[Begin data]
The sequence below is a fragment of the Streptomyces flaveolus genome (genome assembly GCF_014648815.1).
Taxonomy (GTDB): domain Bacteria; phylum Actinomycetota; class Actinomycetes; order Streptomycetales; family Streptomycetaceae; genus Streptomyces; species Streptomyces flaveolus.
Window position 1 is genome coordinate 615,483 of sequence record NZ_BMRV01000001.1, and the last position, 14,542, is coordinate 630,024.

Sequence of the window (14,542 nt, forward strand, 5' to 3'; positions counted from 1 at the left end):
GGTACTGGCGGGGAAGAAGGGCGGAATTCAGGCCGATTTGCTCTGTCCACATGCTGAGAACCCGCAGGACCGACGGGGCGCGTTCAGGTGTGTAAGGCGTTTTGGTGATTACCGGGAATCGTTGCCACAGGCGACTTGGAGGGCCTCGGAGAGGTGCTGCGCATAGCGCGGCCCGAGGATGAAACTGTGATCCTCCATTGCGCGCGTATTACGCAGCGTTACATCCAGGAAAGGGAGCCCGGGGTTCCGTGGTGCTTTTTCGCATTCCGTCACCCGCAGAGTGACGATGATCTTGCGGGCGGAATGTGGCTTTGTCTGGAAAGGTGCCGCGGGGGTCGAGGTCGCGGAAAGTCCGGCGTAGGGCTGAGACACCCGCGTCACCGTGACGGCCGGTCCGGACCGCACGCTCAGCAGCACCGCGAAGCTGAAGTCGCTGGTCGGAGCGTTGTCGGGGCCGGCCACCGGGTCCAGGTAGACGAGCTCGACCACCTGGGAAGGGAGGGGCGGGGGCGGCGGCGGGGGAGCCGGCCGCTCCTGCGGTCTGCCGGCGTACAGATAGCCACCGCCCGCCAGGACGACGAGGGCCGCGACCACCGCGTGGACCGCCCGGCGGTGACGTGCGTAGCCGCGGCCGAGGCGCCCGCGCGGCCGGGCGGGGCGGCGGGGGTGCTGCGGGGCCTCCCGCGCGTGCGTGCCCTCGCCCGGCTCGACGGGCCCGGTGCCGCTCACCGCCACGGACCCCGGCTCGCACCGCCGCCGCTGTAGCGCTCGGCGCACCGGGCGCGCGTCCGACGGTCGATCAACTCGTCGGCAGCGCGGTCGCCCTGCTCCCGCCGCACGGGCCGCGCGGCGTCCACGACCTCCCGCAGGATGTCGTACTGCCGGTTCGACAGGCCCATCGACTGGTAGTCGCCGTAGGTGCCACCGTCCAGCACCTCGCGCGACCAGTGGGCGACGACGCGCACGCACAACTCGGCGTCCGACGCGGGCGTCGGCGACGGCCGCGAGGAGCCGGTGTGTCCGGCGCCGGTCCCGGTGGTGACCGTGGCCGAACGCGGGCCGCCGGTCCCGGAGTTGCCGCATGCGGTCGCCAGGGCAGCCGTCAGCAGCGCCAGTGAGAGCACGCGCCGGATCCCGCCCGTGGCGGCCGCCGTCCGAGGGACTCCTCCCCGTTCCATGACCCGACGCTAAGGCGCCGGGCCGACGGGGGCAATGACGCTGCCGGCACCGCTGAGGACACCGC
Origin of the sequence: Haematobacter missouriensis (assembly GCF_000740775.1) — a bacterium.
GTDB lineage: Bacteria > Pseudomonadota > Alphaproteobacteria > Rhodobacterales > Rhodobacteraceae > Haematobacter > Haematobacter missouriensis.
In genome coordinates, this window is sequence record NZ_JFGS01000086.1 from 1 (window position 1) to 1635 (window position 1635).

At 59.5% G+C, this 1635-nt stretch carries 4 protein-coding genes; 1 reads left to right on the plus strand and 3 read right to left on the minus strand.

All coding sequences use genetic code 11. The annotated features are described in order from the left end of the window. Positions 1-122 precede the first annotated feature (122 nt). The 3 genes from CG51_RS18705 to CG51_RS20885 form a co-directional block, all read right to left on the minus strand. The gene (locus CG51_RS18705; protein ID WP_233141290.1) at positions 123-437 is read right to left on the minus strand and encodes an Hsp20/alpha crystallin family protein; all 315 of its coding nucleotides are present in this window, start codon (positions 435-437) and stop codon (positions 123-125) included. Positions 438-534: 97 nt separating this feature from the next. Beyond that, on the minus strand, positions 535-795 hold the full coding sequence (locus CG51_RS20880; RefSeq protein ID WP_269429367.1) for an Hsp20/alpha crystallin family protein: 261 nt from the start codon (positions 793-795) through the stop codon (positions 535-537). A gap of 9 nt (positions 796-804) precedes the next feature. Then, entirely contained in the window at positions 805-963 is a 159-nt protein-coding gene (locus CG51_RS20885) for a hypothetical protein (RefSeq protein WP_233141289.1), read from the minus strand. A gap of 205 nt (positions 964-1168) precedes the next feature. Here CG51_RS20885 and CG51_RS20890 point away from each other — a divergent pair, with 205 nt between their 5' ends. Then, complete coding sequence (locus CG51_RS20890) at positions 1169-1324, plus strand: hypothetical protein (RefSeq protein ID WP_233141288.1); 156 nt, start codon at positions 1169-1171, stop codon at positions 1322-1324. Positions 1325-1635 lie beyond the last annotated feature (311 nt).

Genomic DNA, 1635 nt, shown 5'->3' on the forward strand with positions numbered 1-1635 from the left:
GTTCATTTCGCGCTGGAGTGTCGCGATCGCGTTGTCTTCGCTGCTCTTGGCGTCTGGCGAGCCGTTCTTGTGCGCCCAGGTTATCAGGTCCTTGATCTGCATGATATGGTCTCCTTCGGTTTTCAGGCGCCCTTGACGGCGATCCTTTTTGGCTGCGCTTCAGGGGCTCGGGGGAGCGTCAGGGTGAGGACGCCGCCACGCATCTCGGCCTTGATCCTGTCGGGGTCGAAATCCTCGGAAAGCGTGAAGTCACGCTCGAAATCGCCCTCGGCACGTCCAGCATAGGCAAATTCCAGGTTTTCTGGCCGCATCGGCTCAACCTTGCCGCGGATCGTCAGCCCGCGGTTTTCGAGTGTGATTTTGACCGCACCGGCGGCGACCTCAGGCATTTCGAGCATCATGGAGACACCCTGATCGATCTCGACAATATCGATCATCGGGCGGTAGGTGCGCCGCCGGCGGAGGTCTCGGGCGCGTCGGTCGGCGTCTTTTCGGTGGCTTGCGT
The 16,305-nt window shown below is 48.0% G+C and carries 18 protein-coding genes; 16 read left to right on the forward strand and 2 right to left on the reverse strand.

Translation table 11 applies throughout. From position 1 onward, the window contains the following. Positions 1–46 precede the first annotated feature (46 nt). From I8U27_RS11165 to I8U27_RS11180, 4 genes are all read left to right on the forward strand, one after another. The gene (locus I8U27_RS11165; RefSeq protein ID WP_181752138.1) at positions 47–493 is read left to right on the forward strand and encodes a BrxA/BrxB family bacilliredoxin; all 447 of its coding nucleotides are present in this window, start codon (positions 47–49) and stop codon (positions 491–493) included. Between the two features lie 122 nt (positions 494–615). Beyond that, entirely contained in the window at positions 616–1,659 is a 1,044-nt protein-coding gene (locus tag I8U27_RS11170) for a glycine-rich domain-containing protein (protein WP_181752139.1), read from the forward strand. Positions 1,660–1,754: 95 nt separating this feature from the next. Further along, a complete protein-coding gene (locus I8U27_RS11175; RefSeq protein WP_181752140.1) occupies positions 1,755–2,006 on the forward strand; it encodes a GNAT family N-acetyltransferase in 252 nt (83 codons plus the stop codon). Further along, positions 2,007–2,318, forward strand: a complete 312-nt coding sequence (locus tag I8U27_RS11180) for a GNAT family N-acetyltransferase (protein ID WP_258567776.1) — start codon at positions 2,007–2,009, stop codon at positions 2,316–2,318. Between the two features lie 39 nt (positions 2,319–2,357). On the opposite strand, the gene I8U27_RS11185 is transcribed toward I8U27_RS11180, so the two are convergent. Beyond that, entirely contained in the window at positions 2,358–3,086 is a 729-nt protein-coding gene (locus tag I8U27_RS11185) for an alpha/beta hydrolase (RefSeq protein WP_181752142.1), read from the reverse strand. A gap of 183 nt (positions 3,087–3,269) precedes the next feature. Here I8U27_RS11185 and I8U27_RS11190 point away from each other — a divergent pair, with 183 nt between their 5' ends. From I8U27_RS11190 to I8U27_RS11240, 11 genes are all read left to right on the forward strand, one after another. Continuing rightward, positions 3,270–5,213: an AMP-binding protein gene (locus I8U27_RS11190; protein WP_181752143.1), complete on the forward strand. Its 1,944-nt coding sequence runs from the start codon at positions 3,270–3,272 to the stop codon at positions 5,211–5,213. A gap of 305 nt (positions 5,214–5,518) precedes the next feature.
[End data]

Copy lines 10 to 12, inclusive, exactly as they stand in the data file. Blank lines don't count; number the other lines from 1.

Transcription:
All coding sequences use genetic code 11. The annotated features are described in order from the left end of the window. Positions 1-122 precede the first annotated feature (122 nt). The 3 genes from CG51_RS18705 to CG51_RS20885 form a co-directional block, all read right to left on the minus strand. The gene (locus CG51_RS18705; protein ID WP_233141290.1) at positions 123-437 is read right to left on the minus strand and encodes an Hsp20/alpha crystallin family protein; all 315 of its coding nucleotides are present in this window, start codon (positions 435-437) and stop codon (positions 123-125) included. Positions 438-534: 97 nt separating this feature from the next. Beyond that, on the minus strand, positions 535-795 hold the full coding sequence (locus CG51_RS20880; RefSeq protein ID WP_269429367.1) for an Hsp20/alpha crystallin family protein: 261 nt from the start codon (positions 793-795) through the stop codon (positions 535-537). A gap of 9 nt (positions 796-804) precedes the next feature. Then, entirely contained in the window at positions 805-963 is a 159-nt protein-coding gene (locus CG51_RS20885) for a hypothetical protein (RefSeq protein WP_233141289.1), read from the minus strand. A gap of 205 nt (positions 964-1168) precedes the next feature. Here CG51_RS20885 and CG51_RS20890 point away from each other — a divergent pair, with 205 nt between their 5' ends. Then, complete coding sequence (locus CG51_RS20890) at positions 1169-1324, plus strand: hypothetical protein (RefSeq protein ID WP_233141288.1); 156 nt, start codon at positions 1169-1171, stop codon at positions 1322-1324. Positions 1325-1635 lie beyond the last annotated feature (311 nt).

Genomic DNA, 1635 nt, shown 5'->3' on the forward strand with positions numbered 1-1635 from the left:
GTTCATTTCGCGCTGGAGTGTCGCGATCGCGTTGTCTTCGCTGCTCTTGGCGTCTGGCGAGCCGTTCTTGTGCGCCCAGGTTATCAGGTCCTTGATCTGCATGATATGGTCTCCTTCGGTTTTCAGGCGCCCTTGACGGCGATCCTTTTTGGCTGCGCTTCAGGGGCTCGGGGGAGCGTCAGGGTGAGGACGCCGCCACGCATCTCGGCCTTGATCCTGTCGGGGTCGAAATCCTCGGAAAGCGTGAAGTCACGCTCGAAATCGCCCTCGGCACGTCCAGCATAGGCAAATTCCAGGTTTTCTGGCCGCATCGGCTCAACCTTGCCGCGGATCGTCAGCCCGCGGTTTTCGAGTGTGATTTTGACCGCACCGGCGGCGACCTCAGGCATTTCGAGCATCATGGAGACACCCTGATCGATCTCGACAATATCGATCATCGGGCGGTAGGTGCGCCGCCGGCGGAGGTCTCGGGCGCGTCGGTCGGCGTCTTTTCGGTGGCTTGCGT